It pays dividends to go global

The much-discussed hunt for yield continues in line with the relentless squeeze on UK income. Investors face a challenging picture.

Since 2007, average yearly council taxes are up 11 per cent; household electricity bills are up 30 per cent; the annual costs of running the family car and paying the family food bill are both up a staggering 60 per cent. And thanks to record low interest rates, the value of £10,000 invested in cash 10 years ago would have lagged well behind the rate of inflation, leading to a loss in real terms.

That last point is key for pension savers, or indeed anyone seeking to harvest income from their investments or concerned about maintaining their purchasing power in retirement. Thanks to years of low interest rates and rising income needs, many people face a real danger of falling short of their long-term financial goals, or quite simply running out of money as they age. Income-seeking investors have been forced to look beyond traditional sources to make up the shortfall.

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A traditional favourite for investors seeking both capital appreciation and reliable income has long been UK equity income and the many funds available in that sector. However, there is reason to be concerned that even this trusty stalwart is and will be a less than viable source of income. In fact, figures suggest it is a shrinking and potentially volatile asset class.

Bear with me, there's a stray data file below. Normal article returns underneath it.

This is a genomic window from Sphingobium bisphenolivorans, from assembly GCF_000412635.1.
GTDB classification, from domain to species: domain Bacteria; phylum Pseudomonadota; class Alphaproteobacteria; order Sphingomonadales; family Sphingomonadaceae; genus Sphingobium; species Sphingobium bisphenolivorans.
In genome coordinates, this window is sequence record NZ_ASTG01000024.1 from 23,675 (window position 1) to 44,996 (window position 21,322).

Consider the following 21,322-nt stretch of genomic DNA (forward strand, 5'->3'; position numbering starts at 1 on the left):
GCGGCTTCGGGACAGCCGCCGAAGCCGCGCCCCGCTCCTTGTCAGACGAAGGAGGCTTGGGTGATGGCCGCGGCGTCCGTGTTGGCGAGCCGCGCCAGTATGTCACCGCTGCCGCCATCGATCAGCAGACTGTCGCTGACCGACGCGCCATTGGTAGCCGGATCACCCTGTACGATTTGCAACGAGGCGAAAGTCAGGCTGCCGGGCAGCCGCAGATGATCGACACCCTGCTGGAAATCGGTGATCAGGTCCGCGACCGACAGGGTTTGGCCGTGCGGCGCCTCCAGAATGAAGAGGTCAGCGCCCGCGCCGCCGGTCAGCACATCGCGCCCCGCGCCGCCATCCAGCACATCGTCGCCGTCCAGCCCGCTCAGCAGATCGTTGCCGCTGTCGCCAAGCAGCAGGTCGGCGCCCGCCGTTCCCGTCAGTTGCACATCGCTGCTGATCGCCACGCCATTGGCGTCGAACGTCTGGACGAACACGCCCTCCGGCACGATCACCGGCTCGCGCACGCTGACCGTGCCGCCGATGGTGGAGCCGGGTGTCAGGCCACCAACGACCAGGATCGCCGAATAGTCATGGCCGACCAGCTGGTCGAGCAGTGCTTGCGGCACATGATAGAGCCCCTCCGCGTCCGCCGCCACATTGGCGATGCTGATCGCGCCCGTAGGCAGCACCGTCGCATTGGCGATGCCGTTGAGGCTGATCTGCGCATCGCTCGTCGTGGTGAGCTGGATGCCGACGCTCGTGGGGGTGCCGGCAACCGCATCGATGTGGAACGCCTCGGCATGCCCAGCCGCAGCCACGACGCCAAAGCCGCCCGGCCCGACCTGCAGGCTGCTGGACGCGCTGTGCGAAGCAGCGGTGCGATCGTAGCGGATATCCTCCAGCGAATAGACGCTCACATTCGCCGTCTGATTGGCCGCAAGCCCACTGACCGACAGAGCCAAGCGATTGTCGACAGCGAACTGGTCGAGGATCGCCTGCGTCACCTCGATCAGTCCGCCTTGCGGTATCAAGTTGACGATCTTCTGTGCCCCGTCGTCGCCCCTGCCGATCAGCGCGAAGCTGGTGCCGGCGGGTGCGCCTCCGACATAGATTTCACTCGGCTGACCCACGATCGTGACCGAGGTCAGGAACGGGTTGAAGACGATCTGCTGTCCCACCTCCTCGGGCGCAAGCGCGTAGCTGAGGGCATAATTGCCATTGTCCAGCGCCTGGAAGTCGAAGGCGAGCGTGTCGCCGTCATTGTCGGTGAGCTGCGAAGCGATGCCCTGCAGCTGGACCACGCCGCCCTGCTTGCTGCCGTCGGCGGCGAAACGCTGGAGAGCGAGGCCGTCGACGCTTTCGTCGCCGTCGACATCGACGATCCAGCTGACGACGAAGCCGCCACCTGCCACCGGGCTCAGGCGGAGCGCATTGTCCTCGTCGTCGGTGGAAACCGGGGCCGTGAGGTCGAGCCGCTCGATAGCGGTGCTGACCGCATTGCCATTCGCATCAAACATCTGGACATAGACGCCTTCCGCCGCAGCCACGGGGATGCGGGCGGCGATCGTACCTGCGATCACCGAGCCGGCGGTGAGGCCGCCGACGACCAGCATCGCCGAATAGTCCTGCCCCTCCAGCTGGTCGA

Dividend growth among UK businesses is the slowest in more than three years as companies struggle with a relatively strong pound and a mediocre global economy. Excluding special dividends, the latest UK Dividend Monitor report by Capita Asset Services showed just a 1.4 per cent annual increase to £79.1bn paid out in 2014 – a decline in real terms (data as of January 2015).

What is more, concentration risk means that it has become dangerous for investors to rely too heavily on UK dividend income. In fact, in the fourth quarter of 2014, just three UK companies – Shell, BP and HSBC – made up three fifths of all UK dividends paid out. Obviously, it is news to no one that UK dividends are substantially reliant on a small handful of big companies, but what may be more timely is that two of those companies rely for their income on a commodity product that more than halved in price by the end of 2014. If we look back at recent history, BP also provided a graphic example of the pitfalls of this situation in 2010, when the suspension of its dividend alone caused a drop of nearly 10 per cent in the total UK dividends paid.

As shown in the illustration below, the vast majority of total UK dividends (more than 60 per cent) come from a small handful of companies, meaning that a UK equity income investor might inadvertently be overly dependent on individual company dividend payouts rather than having a diversified source of income.